Feeding Kids During a Pandemic: Lamoille North School Food Director Karyl Kent
Posted on June 10, 2020
The COVID-19 crisis has shone a light, like never before, on the incredible work done by school nutrition staff. When schools closed their doors, they had less than a week to completely reimagine their distribution models and keep students fed and nourished. Vermont FEED is honored to share some voices from the frontline school nutrition programs that so many families depend on. There's so much innovation, creativity, and hard work happening right now— but that happens every day in our schools’ cafeterias, pandemic or not. Hear firsthand how schools are adapting, keeping kids nourished, and dreaming big. First up, Karyl Kent.
Karyl Kent is the Food Service Director for the Lamoille North School District, which includes the six towns of Belvidere, Cambridge, Eden, Hyde Park, Johnson, and Waterville with five elementary schools, the Lamoille Union Middle School, Lamoille Union High School, and the Green Mountain Technology and Career Center.
What are you doing right now to serve the families in your community? Tell us about your program and how you have needed to pivot.
We jumped right in and decided to start off with curbside pickup. And two days later, we moved into delivery by bus route. So, we're serving around 850 kids a day. On Mondays, we send out one breakfast and one lunch for each child. On Tuesday and Thursday, we send out two breakfasts and two lunches per student. Friday is a work from home day for our staff.
Right in the beginning, it was such a big unknown—we had no idea how many meals to prepare for. We planned for the worst and we way overproduced. And then it was a matter of figuring out what to do with all the extra food, which was to give it away to the families and keep honing in on the numbers.
And we learned to order all the to-go containers we can! We have a storeroom for them right now. I just buy whatever I can find. And the same thing with the pre-prepackaged food items that everybody's using—like fruit cups and baby carrots. When the baby carrots sold out, that wasn’t a problem. We have a farm. I just called Sam Rowley [Sustainable Agriculture & Food Systems Instructor, Green Mountain Tecnology & Career Center] for carrots! The school chef asked, “What are we going to do with those whole carrots?” It was simple: put them in the food processor, make carrot coins, and it was easy. They're fantastic. I asked Sam if he would plant spinach and greens for us, so we could start using those, too.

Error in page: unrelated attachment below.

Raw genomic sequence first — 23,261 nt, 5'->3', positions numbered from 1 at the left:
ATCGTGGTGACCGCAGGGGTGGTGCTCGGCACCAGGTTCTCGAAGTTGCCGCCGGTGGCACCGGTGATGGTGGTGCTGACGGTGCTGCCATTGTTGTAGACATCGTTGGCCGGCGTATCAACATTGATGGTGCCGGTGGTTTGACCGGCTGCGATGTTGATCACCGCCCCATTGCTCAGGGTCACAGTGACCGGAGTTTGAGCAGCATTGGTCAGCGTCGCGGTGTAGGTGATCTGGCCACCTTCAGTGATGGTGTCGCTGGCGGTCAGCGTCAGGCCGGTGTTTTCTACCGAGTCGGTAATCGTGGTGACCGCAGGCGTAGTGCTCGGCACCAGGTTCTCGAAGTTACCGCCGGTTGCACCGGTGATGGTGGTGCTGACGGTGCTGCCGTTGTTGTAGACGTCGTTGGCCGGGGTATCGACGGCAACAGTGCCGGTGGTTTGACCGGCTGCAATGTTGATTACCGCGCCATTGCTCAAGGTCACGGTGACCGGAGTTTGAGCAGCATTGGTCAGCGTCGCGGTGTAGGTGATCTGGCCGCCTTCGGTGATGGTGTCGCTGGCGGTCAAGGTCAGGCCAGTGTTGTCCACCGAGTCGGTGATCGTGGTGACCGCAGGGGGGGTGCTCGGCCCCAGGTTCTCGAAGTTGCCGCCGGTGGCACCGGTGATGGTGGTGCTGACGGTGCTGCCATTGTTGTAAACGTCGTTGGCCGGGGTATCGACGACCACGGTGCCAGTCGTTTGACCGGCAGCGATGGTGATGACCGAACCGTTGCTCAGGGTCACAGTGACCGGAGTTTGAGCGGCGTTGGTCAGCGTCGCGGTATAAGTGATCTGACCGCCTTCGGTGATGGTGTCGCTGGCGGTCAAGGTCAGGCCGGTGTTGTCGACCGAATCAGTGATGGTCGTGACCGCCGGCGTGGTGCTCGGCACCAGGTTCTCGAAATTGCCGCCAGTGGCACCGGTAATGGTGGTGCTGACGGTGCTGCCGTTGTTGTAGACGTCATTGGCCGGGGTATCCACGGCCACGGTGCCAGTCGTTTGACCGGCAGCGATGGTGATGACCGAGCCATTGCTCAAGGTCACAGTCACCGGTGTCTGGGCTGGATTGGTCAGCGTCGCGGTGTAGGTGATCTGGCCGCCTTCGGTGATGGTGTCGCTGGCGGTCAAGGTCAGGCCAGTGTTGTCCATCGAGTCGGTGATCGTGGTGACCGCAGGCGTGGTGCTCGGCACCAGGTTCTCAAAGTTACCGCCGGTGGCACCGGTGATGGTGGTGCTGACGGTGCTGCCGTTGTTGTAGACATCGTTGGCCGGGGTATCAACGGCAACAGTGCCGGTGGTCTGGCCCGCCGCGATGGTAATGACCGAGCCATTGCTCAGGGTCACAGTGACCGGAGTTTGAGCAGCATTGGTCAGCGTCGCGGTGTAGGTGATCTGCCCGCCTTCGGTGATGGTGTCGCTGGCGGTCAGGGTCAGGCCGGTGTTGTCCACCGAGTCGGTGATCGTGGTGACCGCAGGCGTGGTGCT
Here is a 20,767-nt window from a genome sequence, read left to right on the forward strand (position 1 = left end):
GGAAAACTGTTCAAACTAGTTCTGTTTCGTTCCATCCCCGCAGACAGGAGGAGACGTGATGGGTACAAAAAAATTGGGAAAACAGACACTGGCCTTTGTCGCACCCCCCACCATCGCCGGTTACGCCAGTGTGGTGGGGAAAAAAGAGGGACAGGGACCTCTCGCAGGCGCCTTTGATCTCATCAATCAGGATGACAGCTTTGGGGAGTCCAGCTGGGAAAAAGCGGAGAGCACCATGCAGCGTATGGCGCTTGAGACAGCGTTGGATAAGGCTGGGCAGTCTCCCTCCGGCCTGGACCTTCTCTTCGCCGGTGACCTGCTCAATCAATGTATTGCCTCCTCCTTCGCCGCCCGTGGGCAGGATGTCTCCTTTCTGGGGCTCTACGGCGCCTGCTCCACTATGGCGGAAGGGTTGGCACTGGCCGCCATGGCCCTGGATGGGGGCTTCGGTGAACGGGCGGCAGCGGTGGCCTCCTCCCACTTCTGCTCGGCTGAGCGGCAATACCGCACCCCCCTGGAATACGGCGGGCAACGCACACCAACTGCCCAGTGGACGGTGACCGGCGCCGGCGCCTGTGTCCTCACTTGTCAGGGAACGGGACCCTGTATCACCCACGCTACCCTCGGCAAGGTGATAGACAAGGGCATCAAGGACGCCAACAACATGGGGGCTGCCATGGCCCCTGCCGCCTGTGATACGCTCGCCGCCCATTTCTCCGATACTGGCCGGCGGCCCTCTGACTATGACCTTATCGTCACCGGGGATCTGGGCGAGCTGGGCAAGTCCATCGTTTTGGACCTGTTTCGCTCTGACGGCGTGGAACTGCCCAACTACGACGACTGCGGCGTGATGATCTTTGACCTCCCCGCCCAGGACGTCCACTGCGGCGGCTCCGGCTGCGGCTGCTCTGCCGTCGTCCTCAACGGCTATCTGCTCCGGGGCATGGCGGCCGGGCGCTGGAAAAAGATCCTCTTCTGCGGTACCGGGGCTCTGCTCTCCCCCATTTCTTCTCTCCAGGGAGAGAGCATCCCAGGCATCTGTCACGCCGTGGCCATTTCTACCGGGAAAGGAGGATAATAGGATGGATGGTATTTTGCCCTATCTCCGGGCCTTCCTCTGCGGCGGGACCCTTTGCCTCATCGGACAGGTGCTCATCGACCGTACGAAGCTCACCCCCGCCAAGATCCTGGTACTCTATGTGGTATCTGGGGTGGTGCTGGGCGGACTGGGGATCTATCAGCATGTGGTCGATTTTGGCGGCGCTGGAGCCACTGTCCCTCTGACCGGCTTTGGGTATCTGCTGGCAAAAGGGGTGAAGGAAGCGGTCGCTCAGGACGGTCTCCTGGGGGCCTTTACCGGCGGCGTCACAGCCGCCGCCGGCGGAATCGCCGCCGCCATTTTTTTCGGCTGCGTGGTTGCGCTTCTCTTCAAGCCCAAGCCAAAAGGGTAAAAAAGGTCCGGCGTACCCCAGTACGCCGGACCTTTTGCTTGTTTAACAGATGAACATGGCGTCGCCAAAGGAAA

What are some ways you’ve seen your staff/team come together and creatively address a challenge you’re experiencing?
Our staff have really stepped up and taken leadership roles. And they're innovative and creative thinkers. They think on their feet. I've been really amazed and impressed and inspired by them. They’re the boots on the ground. They're practical. They see what's going on. They're thinking about things from a kid's point of view. It's been really inspiring to see some of the innovations that have come from my team. That's been a big benefit of all of this: to see people rise.
What are your favorite menu items that are working in your new system?
We've been doing a lot of hot meals. The parents are so grateful to be getting really nourishing, hot meals. This crisis is not just about sending food to kids, it's about nourishing them. We're not sending prepackaged snack foods. We made chicken and biscuits today—our chef braised the meat… it was beautiful and made from scratch. Those kinds of things: the casseroles, lasagnas, raviolis, mac and cheese, shepherds pie.
And on Thursdays, our chef even sends out a big breakfast with bacon, scrambled eggs, home fries, donut holes one day, and then homemade banana bread another day. It's a big weekly farmer's breakfast. He's very proud of that. It's impressive.
And we send a little “cheat-sheet” home with all the instructions for reheating and refrigerating. It also includes a list of resources for families so they can find support for other things they may be needing right now.